The poll tax, ordinarily a flat rate of one or two dollars that was to be paid before a voter was allowed to cast his ballot, was just one of several means devised in North Carolina and other states to disfranchise blacks and other would-be voters. ("Poll" is an old English term for "head.") A poll tax was sometimes regarded as a revenue measure, primarily in the colonial period. Together with the poll tax there might also have been a literacy test to determine whether the applicant voter could read and interpret the U.S. Constitution. Early in the twentieth century in certain sections of the United States, a poll tax was sometimes levied on each taxpayer at the same rate without regard to property owned or personal status. By state constitutional amendment in 1919, payment of the poll tax in North Carolina was eliminated as a qualification for voting. As a revenue measure, the poll tax continued in use until prohibited by the North Carolina Constitution of 1971.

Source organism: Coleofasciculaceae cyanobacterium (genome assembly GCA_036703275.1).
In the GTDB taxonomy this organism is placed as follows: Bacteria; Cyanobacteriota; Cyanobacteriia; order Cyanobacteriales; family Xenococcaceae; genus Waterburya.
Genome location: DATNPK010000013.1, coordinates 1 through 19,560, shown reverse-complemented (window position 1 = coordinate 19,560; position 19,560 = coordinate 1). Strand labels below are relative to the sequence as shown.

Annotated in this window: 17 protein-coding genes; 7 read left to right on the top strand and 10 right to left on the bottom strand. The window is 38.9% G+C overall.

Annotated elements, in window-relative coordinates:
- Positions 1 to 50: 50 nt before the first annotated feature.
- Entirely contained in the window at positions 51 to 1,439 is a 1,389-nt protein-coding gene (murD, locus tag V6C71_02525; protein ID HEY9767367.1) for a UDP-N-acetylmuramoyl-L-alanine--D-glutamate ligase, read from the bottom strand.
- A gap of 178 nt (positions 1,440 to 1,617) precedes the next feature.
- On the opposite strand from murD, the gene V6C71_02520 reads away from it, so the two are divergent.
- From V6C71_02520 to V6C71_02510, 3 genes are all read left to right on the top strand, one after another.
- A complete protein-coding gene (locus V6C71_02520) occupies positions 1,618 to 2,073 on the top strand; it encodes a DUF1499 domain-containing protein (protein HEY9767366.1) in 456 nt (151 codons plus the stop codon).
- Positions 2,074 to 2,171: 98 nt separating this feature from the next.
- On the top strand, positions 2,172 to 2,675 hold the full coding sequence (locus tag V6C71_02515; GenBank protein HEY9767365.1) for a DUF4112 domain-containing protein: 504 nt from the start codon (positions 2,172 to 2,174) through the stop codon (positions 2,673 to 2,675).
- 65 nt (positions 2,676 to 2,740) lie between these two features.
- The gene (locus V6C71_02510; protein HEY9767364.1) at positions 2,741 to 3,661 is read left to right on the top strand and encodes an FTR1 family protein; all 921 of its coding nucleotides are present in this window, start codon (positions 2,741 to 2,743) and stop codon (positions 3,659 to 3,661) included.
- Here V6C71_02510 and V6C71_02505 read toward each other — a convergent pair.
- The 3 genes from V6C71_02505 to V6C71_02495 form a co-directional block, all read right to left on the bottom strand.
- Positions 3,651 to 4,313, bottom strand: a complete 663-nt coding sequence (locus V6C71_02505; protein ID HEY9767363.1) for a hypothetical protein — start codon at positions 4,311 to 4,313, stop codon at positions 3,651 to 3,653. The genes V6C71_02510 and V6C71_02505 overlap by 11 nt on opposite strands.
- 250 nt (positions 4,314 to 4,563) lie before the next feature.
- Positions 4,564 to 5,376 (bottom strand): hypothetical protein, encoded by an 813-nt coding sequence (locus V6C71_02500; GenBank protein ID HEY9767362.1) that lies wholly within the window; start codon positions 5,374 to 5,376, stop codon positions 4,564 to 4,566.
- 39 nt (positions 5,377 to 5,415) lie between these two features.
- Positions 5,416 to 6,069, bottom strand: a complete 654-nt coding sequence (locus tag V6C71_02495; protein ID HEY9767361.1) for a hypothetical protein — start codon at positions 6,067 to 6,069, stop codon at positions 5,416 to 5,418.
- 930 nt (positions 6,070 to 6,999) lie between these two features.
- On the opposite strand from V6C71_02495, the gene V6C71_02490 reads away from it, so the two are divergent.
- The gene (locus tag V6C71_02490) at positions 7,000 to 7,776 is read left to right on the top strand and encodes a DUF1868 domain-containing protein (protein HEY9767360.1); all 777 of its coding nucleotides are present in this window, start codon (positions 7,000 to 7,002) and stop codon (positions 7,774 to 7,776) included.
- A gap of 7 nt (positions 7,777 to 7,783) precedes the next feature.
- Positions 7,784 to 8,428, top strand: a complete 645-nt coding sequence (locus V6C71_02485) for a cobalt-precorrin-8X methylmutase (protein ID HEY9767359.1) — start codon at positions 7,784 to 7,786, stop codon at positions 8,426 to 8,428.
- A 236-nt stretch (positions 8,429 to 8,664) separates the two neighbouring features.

Frederic Ogden, The Poll Tax in the South (1958).
"NORTH CAROLINA BOURBON PLANS.; USING THE POLL TAX QUESTION AND PROHIBITION TO FURTHER DEMOCRATIC SCHEMES." The New York Times. February 22, 1881.
1 January 2006 | Orth, John V.